Terry Myer, one of our 2016 Conservation Leaders of the Year, transformed her backyard into an edible, sustainable paradise where she welcomes neighbors and community members to learn first hand how to do the same in their yards. Even the neighborhood cats flock to her yard, as she has a tire planter dedicated to growing catnip. Touring her yard is a treat as produce, ingenuity, and passion abound as Terry walks you through the transformation process. She stops often to remind that it is all about creating something manageable and that it doesn’t have to be expensive or time-consuming. What is most important is to just get going and start small.
When Terry and her husband, Joel Bockovich, purchased their home in 2014 they were inspired to grow some veggies, but their home had been abandoned and vacant for several years before they purchased it- so it was going to take a little extra work to get it ready. The grass was about six feet tall, but after renting a field mower, they discovered four small apple trees and a couple of brick garden areas.
They started small with just a couple of small garden boxes, compost from a neighbor’s horse ranch, and a pack of heirloom seeds from Costco but that didn’t last long. After attending their first Lawns to Lettuce workshop in July of 2015, she told her husband, ‘‘you know that we’re expanding the garden now, right,’’ and Joel responded ‘’yup, I totally figured.’’
They got to work building more raised beds and gathering other materials to supplement and expand the garden, mainly through neighbors and their local Buy Nothing Group. They were able to mulch the pathways of their garden using wood chips from Chip Drop- a website that helps connect arborists and gardeners.
After one full year of production, their hard work paid off. Terry was able to donate over 2,000 pounds of produce to the Lake Stevens Food Bank, as well as lots of sharing with neighbors and many meals featuring produce from their own yard.
Terry’s latest project is spearheading the new Eagle Ridge Community Garden in Lake Stevens to ensure greater access to gardening for all community members.
In addition to being a local food advocate and mentor, Terry is a founding member of the Lake Stevens Being Neighborly Group, which provides opportunities for community members to help one another, offer acts of kindness and work collectively to make the city an “it takes a village kind of place. “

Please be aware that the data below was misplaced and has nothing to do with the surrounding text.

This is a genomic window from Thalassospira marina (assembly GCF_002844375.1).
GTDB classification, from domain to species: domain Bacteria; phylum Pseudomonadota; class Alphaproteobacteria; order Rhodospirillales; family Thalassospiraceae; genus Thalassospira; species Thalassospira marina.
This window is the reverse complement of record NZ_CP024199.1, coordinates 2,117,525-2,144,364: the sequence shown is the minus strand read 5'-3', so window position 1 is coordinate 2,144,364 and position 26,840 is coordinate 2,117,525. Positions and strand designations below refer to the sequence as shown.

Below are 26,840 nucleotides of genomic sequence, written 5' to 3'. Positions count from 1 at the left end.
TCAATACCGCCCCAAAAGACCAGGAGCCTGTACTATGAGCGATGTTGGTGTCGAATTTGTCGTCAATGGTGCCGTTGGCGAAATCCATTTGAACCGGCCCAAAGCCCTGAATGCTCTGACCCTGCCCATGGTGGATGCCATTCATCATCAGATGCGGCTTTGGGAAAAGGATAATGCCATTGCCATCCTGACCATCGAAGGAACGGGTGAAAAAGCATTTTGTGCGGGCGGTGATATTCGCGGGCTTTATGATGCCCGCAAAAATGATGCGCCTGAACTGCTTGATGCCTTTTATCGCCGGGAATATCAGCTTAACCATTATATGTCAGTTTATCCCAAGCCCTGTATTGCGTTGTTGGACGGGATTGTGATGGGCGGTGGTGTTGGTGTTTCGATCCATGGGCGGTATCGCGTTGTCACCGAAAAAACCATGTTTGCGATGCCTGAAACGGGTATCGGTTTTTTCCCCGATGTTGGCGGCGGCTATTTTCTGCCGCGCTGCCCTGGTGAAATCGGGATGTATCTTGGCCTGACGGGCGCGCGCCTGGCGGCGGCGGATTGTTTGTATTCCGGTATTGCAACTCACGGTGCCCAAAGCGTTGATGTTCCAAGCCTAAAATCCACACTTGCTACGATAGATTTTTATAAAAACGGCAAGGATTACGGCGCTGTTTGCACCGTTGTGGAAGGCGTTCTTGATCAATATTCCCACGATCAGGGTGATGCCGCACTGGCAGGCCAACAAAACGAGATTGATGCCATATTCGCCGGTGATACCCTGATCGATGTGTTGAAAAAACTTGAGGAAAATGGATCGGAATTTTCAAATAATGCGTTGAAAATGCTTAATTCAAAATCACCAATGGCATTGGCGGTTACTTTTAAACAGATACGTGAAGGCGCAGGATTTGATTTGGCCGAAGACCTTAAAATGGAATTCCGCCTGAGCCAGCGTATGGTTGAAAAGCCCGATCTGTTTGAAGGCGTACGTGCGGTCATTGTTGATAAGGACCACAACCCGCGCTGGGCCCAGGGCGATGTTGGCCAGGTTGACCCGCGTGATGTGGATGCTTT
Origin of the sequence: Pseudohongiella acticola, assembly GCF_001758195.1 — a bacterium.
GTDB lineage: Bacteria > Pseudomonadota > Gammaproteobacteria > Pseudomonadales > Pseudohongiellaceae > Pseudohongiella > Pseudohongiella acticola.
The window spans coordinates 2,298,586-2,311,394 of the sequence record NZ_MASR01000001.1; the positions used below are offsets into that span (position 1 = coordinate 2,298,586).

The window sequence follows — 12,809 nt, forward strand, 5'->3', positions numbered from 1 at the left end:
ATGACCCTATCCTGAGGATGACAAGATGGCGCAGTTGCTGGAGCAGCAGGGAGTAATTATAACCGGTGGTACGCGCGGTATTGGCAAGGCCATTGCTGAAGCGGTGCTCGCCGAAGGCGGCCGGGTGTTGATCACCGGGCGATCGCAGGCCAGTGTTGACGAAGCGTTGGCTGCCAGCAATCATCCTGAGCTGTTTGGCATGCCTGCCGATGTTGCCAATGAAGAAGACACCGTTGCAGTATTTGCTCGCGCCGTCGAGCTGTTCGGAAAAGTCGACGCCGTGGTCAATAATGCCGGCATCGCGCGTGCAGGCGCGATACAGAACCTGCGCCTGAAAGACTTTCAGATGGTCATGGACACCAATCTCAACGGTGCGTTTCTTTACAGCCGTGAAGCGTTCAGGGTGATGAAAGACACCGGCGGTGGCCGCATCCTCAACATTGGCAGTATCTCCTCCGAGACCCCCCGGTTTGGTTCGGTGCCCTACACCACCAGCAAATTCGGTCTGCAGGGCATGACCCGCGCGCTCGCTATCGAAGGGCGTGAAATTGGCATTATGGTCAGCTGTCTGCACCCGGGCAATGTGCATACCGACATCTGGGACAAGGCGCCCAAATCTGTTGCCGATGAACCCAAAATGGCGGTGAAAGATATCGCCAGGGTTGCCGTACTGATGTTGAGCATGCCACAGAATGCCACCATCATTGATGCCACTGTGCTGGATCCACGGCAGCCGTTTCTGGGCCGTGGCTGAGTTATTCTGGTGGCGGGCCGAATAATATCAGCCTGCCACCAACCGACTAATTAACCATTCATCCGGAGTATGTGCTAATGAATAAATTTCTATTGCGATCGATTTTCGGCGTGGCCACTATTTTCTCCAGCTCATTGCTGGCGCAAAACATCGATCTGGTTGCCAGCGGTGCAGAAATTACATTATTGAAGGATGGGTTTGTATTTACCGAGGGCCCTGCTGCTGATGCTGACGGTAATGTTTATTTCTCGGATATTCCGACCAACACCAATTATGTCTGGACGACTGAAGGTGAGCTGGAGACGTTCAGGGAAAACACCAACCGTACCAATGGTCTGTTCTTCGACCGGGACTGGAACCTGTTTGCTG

“It’s like Christmas in the backyard, every few days there’s something new to receive.”
Why do you love gardening?
The emotional and physical health benefits are extraordinary! I love getting outside and enjoying the day, having the opportunity to unplug from the technological world, and that the food we’re eating we grew with our own hands. There’s also the family time with my teenager and husband, the community building with my neighbors, the animals that visit us for a cuddle as we toil away in the soil, and the experts I’ve met along the way. It’s great finding new recipes to play with as we harvest something new. There are constant moments of absolute joy. I feel silly when I get so excited to see something pop up from being a seed, but you should see me when I get to harvest yet another vegetable. It’s like Christmas in the backyard, every few days there’s something new to receive.
What was your proudest DIY garden project?
Watching the seeds I planted or the starts I was given produce food that I could harvest and prepare for my family. Our first vegetable garden was a team effort, one that we were all very excited about. From the wood we obtained at the hardware store, to the free compost from a friend’s horse ranch, to the weekend hours spent building our raised beds and planting the seeds, there were lots of hands involved. I was so proud of the bonding experience as we drew up the plans to build the beds, deciding which seeds to plant, watching them grow, and finally harvesting them all summer long. The entire process is highly nurturing.
By Kailyn Wentz, Design & Media Coordinator | From Volume 28: Issue 1 of The Nexus